03:47:00 <mrvn> or do you want to support avr?
03:48:00 <vdamewood> I think I switched to 32-bit mode in fewer lines than that.
03:50:00 <vdamewood> Though, once I figure out how to boot properly with UEFI, I'm going to drop BIOS support.
03:51:00 <vdamewood> And once that happens, I won't need 16-bit support, anymore anyway.
03:51:00 <heat> well, it's ez
03:52:00 <mrvn> vdamewood: that's what grub-efi is for
03:52:00 <heat> open filesystem, read file, load kernel, close file
03:52:00 <heat> get acpi tables, get memory map, exitbootservices
03:52:00 <heat> /maybe/ set the video mode, /maybe/ load an initrd
03:52:00 <vdamewood> mrvn: That's rather unhelpful.
03:52:00 <mrvn> heat: install grub, don't change any code, boot with uefi out of the box
03:53:00 <heat> write a UEFI bootloader, have fun
03:53:00 <mrvn> vdamewood: why?
03:53:00 <vdamewood> I mean, I'm doing OS dev. You might as well tell me not to write an OS and use Linux instead.
03:53:00 <mrvn> vdamewood: you already support booting bios and uefi through grub. why change anything?
03:53:00 <vdamewood> "Don't write a tool, Use one that exists already."
03:54:00 <Mutabah> IMO, the fun of OSDev is setting up the post-boot stuff.
03:54:00 <Mutabah> Dealing with the boot-time firmware is a distraction from doing the runtime stuff
03:54:00 <psykose> some people are really attracted to the boot though
03:55:00 <vdamewood> Yep. Like me.
03:55:00 <heat> vdamewood, here mine for reference:
03:55:00 <bslsk05> ​ Carbon/efibootldr at master · heatd/Carbon · GitHub
03:56:00 <vdamewood> heat: I'd share mine too, but I don't think I've pushed it anywhere.
03:58:00 <heat> i haven't found the need to do much more than that
03:58:00 <heat> of course, you can give yourself a fancy UI if you want
03:59:00 <heat> you also optimise your file IO because UEFI supports (optional) asynchronous IO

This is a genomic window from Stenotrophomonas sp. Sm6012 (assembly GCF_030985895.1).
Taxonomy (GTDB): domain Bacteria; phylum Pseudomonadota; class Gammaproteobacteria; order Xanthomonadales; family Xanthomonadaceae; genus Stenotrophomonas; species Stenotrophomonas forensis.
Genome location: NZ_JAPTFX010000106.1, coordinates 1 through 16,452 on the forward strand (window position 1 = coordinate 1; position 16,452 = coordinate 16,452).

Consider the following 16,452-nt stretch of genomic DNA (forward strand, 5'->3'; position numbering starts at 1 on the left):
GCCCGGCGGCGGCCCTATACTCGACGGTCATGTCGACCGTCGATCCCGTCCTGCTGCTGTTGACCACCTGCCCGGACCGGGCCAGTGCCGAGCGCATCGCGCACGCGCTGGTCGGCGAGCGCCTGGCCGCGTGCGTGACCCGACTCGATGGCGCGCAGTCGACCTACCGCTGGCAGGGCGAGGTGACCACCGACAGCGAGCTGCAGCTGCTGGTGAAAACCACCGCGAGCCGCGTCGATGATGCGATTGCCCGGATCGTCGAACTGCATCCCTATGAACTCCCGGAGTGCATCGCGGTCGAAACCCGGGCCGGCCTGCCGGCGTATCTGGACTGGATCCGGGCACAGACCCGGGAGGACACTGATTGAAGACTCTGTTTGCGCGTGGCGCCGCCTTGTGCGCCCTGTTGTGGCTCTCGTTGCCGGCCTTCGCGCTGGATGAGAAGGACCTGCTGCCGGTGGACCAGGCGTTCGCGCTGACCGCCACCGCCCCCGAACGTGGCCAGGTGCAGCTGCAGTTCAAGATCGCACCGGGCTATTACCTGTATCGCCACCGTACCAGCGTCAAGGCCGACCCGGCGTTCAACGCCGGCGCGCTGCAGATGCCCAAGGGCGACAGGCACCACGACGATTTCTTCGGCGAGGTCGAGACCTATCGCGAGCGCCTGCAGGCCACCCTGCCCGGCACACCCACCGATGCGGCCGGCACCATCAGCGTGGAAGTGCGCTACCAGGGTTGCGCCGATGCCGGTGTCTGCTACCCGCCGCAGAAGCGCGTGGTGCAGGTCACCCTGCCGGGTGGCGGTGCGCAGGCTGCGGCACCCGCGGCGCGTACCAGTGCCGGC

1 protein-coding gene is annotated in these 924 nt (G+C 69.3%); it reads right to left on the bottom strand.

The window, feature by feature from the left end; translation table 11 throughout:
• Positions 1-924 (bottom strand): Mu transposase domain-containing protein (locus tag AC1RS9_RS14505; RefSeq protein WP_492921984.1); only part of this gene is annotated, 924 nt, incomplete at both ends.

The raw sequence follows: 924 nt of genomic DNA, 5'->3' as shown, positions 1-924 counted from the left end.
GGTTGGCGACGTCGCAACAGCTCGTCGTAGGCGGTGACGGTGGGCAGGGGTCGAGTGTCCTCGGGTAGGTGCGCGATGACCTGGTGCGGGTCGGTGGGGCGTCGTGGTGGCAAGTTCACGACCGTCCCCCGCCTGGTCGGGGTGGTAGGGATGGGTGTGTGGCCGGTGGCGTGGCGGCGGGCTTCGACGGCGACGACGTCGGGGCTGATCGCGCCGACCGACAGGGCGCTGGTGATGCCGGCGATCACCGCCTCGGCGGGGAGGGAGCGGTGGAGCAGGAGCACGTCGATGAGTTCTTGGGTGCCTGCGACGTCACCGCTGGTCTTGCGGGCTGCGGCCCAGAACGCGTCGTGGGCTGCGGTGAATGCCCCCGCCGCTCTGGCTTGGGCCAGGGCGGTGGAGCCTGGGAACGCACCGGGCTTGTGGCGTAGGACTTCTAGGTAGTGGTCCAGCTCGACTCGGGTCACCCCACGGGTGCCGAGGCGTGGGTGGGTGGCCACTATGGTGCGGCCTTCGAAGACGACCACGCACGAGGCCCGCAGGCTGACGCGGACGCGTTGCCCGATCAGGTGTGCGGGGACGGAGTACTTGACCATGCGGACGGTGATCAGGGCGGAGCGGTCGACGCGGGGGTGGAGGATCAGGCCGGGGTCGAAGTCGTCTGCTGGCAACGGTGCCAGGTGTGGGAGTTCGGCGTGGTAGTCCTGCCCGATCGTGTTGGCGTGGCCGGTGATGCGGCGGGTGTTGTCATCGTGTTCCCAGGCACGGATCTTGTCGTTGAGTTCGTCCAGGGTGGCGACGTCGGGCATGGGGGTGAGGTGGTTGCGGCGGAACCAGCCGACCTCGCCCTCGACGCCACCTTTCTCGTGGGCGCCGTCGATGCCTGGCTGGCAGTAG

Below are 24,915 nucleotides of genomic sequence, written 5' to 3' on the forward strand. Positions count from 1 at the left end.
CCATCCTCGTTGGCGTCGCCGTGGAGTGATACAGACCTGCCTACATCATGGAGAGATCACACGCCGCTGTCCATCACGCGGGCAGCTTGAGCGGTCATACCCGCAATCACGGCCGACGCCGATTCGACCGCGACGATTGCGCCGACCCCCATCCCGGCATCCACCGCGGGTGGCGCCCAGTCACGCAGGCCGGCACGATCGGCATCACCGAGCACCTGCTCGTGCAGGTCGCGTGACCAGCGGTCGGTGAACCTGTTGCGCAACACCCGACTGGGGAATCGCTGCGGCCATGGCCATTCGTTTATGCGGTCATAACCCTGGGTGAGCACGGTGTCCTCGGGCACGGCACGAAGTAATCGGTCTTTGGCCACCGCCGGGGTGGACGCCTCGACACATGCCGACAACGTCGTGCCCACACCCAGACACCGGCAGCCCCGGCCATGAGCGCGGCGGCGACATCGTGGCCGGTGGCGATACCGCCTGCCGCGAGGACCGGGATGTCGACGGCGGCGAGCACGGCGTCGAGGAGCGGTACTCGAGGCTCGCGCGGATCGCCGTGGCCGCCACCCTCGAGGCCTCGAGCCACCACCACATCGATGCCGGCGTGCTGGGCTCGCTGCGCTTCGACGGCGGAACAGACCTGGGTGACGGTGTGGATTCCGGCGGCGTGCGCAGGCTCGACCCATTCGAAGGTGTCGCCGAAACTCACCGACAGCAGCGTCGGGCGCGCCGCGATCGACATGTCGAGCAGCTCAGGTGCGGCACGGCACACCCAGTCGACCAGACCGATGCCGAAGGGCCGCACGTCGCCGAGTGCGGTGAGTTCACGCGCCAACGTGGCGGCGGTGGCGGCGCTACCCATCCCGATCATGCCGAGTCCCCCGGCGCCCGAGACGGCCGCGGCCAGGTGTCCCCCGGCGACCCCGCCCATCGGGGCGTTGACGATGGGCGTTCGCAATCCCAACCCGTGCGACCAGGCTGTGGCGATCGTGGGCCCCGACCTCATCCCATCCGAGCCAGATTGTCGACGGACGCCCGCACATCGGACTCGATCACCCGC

03:59:00 <heat> s/you/you can/
04:06:00 <mrvn> not sure you really care about async IO during boot
04:28:00 <vdamewood> Well, might be time for me to go home.
05:22:00 * mrvn takes a big axt and makes 2 channels.
05:41:00 <bradd> hi. what do you folks recommend for arm development hardware?
05:41:00 <mrvn> an arm soc
05:41:00 <clever> stockholm makes me say rpi :P
05:42:00 <bradd> would a cheap rpi 3 work ok?
05:42:00 <mrvn> sure
05:43:00 <bradd> ok, off to find one online now :)
05:43:00 <bradd> thanks
06:50:00 <geist> would recommend a rpi4 over a 3
06:51:00 <geist> depends on what you're trying to do though. do you want to bare metal osdev, or just want an ARM machine to run say linux on?
06:51:00 <bradd> bare metal osdev
06:52:00 <mrvn> are the RPIs still out of stock?
06:52:00 <geist> yah might be hard to get ahold of
06:52:00 <geist> but, yeah rpi4 is miles ahead of rpi3 in terms of bare metal
06:53:00 <geist> if nothing else because it's much more modern (cortex-a72 vs -a53) and a bit more standard (uses a GIC interrupt controller, has a real hard ethernet block etc)
06:53:00 <geist> lots of the rpi3 is hanging off usb
06:54:00 <bradd> yeah, i've been looking. best i've found so far is a rpi 3 model B for $53.95 cad
06:55:00 <geist> yah a but hard t come by right now
06:55:00 <bradd> I'm gonna look around a bit over the next few days. maybe I'll find something
07:16:00 <nur> just think how awesome the RPI5 will be
07:17:00 <nur> (because I have RPI's 1 and 2 and did nothing much with them so I won't be getting any more till I have something to boot on them :) )
10:26:00 <FatAlbert> GeDaMo: how's my hero doing
10:26:00 <zid> when are you two going on a date
11:05:00 <psykose> yesterday
11:07:00 <mrvn> all my troubles seem so far away
11:08:00 <kazinsal> idea: a weezer-style song called "beatles stoned" about being so high you just jam out to the beatles
18:36:00 <sonny> Am I crazy to think a personal computer should be an rtos?
18:36:00 <zid> Yes
18:36:00 <sonny> but latency/responsiveness is most important
18:36:00 <heat> the opposite of no
18:37:00 <Griwes> rtoses are about deadline accuracy that you, a human, are unlikely to be able to perceive